My brother would have liked the cheesecake I made for Christmas Eve brunch. He liked most foods, though particular enjoyed slow-cooked meats and good cheese. I remember how he would make the most epic toasted cheese sandwiches using all the fancy cheese in the fridge. The smell would fill the house and linger long after his meal was finished, as he would invariably leave the dirty sandwich toaster on the bench.
That cheese memory is important to me, because when I think about my brother I mostly think of his death. I remember the look on Ben's face when he came to pick me up from work the evening of December 22nd, telling me that David had had another seizure and was being air-lifted to the hospital. I remember the black t-shirt I was wearing, which I still cannot bring myself to wear or throw out. I remember the room Mum, Ben and I sat in, and the way in which we were seated on the couch when the doctor told us that David wouldn't recover from his head injury. I remember the feeling in my chest and the anger I felt towards the doctor, like, "How dare he say that". I remember telling my younger brother that our big brother was going to die, and I remember holding him and crying together. I remember sitting in my car and screaming. I remember Ben sitting beside me. I remember going down to the cafeteria with my Dad and trying to eat. I remember that my Mother would not leave his side, and I remember bringing her biscuits and cheese. I remember the Christmas decorations hanging around the bed he was transferred to, while machines kept him breathing and we completed the paperwork that would allow us to donate his organs. I remember our family and friends arriving to say goodbye. I remember my Mother stroking my brother's hair. I remember the staff wheeling him down a corridor away from us, and knowing it was the last time I'd ever see him.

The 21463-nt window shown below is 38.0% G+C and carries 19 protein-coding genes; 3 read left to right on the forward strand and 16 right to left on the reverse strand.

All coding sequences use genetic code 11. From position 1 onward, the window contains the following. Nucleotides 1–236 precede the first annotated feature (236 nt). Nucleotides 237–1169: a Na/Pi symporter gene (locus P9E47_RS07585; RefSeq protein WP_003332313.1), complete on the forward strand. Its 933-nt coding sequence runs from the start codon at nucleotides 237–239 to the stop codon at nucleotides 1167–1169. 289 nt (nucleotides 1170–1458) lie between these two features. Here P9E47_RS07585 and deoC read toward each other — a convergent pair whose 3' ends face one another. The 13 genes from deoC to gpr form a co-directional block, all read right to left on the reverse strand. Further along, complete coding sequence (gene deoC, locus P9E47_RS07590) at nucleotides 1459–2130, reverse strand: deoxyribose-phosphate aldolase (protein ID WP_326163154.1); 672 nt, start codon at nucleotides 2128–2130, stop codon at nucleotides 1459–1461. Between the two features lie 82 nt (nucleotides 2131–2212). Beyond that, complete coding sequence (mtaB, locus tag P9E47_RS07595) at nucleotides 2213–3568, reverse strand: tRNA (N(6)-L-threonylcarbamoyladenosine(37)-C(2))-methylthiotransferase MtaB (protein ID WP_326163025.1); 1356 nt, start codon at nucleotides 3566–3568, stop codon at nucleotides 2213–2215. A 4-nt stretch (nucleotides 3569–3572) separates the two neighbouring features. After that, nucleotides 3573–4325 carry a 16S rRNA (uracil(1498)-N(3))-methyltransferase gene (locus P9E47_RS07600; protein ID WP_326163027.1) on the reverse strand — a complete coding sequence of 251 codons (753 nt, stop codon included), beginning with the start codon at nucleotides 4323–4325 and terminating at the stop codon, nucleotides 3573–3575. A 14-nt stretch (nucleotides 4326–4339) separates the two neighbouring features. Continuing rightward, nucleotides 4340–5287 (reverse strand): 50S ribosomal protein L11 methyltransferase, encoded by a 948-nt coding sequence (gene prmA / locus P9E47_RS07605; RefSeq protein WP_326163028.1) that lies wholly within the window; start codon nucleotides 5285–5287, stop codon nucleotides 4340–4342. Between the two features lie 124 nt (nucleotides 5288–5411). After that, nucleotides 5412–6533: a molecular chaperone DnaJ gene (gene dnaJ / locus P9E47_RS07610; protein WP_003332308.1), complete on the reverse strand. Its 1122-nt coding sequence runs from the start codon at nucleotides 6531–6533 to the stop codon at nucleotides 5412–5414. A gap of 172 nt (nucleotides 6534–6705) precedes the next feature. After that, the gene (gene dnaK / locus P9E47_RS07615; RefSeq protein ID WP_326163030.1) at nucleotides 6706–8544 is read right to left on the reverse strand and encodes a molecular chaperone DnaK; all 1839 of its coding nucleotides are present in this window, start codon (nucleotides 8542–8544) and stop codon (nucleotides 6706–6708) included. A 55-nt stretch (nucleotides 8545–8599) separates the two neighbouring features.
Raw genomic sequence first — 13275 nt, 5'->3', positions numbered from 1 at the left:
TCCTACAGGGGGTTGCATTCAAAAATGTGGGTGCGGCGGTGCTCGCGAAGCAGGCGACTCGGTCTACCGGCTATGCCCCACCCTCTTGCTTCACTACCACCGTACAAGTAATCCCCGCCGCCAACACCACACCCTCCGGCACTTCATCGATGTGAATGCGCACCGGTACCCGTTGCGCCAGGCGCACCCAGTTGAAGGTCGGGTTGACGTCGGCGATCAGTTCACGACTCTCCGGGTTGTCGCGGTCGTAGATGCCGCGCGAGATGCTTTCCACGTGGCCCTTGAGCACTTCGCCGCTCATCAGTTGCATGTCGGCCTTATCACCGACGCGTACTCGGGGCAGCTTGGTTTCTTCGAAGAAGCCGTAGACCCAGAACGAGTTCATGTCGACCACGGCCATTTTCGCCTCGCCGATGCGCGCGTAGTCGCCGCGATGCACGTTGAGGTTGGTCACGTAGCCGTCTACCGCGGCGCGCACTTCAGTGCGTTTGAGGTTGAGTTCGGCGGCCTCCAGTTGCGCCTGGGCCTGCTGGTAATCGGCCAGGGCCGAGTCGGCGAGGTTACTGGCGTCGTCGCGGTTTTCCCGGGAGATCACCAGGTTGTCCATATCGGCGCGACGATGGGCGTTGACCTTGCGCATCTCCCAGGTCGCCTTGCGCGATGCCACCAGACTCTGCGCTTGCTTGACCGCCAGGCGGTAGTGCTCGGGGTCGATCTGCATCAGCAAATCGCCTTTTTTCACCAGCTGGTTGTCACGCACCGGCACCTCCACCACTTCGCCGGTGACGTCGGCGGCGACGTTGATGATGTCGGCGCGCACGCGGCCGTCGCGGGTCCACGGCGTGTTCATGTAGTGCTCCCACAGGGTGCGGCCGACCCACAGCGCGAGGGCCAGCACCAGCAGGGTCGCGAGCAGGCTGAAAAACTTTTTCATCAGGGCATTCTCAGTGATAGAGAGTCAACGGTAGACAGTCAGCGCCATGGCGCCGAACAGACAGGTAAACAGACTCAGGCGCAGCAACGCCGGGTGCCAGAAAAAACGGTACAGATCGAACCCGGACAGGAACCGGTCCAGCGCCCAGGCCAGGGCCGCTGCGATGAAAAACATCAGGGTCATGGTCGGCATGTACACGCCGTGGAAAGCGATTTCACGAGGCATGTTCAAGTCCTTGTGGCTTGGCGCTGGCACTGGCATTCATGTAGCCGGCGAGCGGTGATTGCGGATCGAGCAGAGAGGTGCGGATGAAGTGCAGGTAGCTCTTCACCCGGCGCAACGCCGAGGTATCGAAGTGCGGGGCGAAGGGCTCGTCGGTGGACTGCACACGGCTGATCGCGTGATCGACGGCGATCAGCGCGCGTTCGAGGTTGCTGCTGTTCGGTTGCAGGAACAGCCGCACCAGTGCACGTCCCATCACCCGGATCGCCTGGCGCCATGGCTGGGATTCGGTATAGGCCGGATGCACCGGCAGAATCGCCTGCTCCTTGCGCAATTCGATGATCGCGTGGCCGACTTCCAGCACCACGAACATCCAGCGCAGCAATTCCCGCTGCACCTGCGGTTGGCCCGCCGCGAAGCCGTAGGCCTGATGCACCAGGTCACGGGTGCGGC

I don't want to forget any of this. While those memories are painful, they're also really precious. But I do want my other memories to be front of mind. When I think of my brother, I don't want my mind to instantly go to the hospital. I want to first remember his laugh, the way he took FOREVER to open his Christmas presents, his enthusiasm when discussing things he liked and things he didn't, and his toasted cheese sandwiches. I want to remember his life more vividly than I remember his death. Because there are so many good memories tucked away behind the curtain of grief.
If he were alive and here today, my brother would have congratulated me on my first attempt at a cheesecake. He would have suggested variations and asked for a second slice. No, he would have taken a second slice. And then he would have complained about the Christmas carols I was playing before sitting on the floor with Joan to make a duplo house, or taking her outside to play soccer. The "he would have" game is a dangerous one to play, because the fact is he won't ever be able to, and the reality of that is crushing. Every now and then, though, I find joy in imagining what David would have thought. And I know he would have liked my cheesecake.
Nigella Lawson's No-Bake Cheesecake (note: we skipped the conserve topping and added fresh berries).